3. Buzz Isn't Always Success: While the product certainly generated buzz, its questionable usability meant that it didn't translate into a positive and lasting impression for every consumer.

The KFC sunscreen serves as a fascinating case study in branding and promotional products. It underscores the importance of aligning novelty with usability and ensuring that even the most audacious marketing strategies align with the brand's essence and its consumers' needs. While the sunscreen might have been a sizzling topic of conversation, its legacy in the annals of marketing will likely be a flavourful misstep.

3. Google's April Fools Mic Drop:

Google Mic Drop

April Fools' Day is renowned for light-hearted pranks and jests. Brands across the world indulge in the spirit of the day by announcing fake products, launching humorous campaigns, or introducing temporary features. Most are met with chuckles, but every now and then, a prank can miss its mark. Enter Google's infamous "Mic Drop" mishap of 2016.

Google, known for its innovative products and features, decided to add a quirky twist to its popular email service, Gmail. The “Mic Drop” feature was introduced as a fun alternative to the regular 'Send' button. When users opted for 'Mic Drop', not only would their email be sent, but it would also attach a playful GIF of a minion (from the "Despicable Me" movie franchise) confidently dropping a microphone - a widely recognised gesture implying "end of discussion."

The feature's intention was clear. It was to provide users with a lighthearted way to end email threads, adding a touch of humour to mundane communications.

The Fallout

Almost immediately after its introduction, users began sounding the alarm. The 'Mic Drop' button was placed dangerously close to the standard 'Send' button, leading to unintentional clicks. This design oversight was problematic, as the implications of sending such a GIF were not always humourous, especially in professional contexts.

Users took to social media and forums to share their horror stories. Some recounted sending the 'Mic Drop' GIF in serious work emails, while others lamented its appearance in correspondence regarding sensitive issues. Particularly cringe-worthy were the tales of job seekers who had unwittingly sent the GIF to potential employers, turning their formal applications into unintentional jokes.

The widespread negative feedback and the gravity of the situations users found themselves in due to the feature made it clear that Google's April Fools' prank had backfired.

Google's Response

Recognising the severity of the issue, Google acted swiftly. Within hours, the 'Mic Drop' feature was pulled from Gmail. Google issued a formal apology, acknowledging that they had gotten the joke wrong and expressing regret for the inconvenience and distress caused to their users.

The company also reassured its users that steps would be taken to ensure that future features, even temporary or humourous ones, would be rigorously tested to avoid such pitfalls.

Lessons from the Mic Drop Debacle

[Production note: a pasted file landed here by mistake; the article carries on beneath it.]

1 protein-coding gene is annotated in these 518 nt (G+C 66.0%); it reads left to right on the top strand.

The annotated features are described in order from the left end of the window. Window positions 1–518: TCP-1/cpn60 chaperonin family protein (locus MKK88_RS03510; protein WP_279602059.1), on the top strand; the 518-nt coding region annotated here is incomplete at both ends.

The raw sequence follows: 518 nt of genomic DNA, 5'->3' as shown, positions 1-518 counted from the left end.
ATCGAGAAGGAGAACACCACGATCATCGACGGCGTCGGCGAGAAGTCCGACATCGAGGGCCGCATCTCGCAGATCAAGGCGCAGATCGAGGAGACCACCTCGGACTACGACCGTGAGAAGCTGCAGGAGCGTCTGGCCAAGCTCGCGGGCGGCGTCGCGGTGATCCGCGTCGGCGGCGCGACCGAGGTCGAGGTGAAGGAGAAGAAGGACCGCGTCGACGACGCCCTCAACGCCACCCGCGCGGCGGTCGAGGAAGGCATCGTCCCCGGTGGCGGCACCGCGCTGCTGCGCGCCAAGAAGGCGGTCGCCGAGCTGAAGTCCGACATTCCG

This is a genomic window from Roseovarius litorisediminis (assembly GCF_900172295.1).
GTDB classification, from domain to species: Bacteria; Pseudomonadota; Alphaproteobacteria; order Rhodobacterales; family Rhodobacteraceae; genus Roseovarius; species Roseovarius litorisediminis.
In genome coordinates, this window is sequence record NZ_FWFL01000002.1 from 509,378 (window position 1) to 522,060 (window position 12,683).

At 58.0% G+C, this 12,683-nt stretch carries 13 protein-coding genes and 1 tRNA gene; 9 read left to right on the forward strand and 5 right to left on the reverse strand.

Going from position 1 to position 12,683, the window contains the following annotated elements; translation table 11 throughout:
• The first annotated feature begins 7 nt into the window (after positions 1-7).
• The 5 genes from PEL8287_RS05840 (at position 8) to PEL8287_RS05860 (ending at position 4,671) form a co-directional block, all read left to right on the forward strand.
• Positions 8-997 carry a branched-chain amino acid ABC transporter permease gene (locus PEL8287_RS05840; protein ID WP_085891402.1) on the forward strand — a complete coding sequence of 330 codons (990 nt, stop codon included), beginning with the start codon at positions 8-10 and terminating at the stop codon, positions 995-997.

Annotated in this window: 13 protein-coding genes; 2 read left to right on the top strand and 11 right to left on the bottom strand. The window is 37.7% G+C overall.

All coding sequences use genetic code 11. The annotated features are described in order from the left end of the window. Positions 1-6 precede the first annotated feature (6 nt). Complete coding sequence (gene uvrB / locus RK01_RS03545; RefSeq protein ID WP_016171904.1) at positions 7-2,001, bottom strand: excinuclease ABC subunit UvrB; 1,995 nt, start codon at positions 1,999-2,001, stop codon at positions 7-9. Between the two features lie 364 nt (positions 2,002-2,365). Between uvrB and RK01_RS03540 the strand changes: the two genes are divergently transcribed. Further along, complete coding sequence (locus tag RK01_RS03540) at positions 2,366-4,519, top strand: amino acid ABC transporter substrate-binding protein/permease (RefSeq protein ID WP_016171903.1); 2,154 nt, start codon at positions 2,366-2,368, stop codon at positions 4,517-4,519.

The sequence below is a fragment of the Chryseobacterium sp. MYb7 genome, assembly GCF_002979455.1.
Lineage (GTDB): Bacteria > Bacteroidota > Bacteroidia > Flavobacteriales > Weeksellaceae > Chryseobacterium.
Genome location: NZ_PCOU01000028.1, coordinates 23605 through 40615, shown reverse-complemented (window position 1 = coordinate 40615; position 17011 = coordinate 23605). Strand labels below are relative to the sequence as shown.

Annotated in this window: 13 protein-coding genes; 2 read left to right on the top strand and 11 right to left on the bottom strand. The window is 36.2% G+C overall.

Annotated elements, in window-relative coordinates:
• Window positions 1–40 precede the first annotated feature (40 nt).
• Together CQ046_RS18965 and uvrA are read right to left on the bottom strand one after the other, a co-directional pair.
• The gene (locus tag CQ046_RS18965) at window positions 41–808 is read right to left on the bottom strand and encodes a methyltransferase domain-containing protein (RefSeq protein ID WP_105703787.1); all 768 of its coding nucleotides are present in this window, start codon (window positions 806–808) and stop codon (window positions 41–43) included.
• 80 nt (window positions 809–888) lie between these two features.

The 'Mic Drop' incident serves as a potent reminder that even the most well-intentioned pranks can have unintended consequences, especially in a digital age where communication tools are vital.

While the 'Mic Drop' GIF might be humourous in casual settings, emails serve multiple purposes, from casual chats to crucial business communications. Brands should consider the diverse contexts their products are used in before introducing new features. Even if a feature is intended for a short duration, thorough testing is essential to ensure it doesn't disrupt user experience.

Google's quick action in removing the feature and issuing an apology highlighted the importance of brands being agile and responsive to user feedback. The 'Mic Drop' incident serves as a case study in how even the biggest and most revered tech giants can occasionally misstep. The key lies in recognising errors, making amends, and ensuring lessons are learned for the future.

4. The Pepsi Points Harrier Jet

Pepsi Harrier Jet

In the realm of marketing missteps, few stories are as legendary (or as audacious) as the tale of Pepsi and the Harrier Jet. A jest in a commercial quickly spiraled into a legal battle, putting a spotlight on the need for clarity in advertising and the unpredictability of promotional campaigns. It even became a docu-series on Netflix

Setting the Scene

1995 saw Pepsi introduce its "Pepsi Points" campaign, where consumers could accumulate points from buying Pepsi products. These points could then be exchanged for merchandise listed in a catalogue. The idea was to incentivise brand loyalty and encourage repeat purchases.

In a commercial for the campaign, alongside items like T-shirts and sunglasses, Pepsi whimsically showcased a Harrier Jet - a military-grade aircraft known for vertical takeoffs and landings. The price tag? A whopping 7 million Pepsi Points.

The Audacious Bid

Enter John Leonard, a business-savvy individual with an eye for detail and, as it turned out, a sense of daring. Leonard noted that the commercial and the associated catalogue did not specifically stipulate that the jet was not obtainable. In the world of contractual obligations, such oversight could be seen as an open door.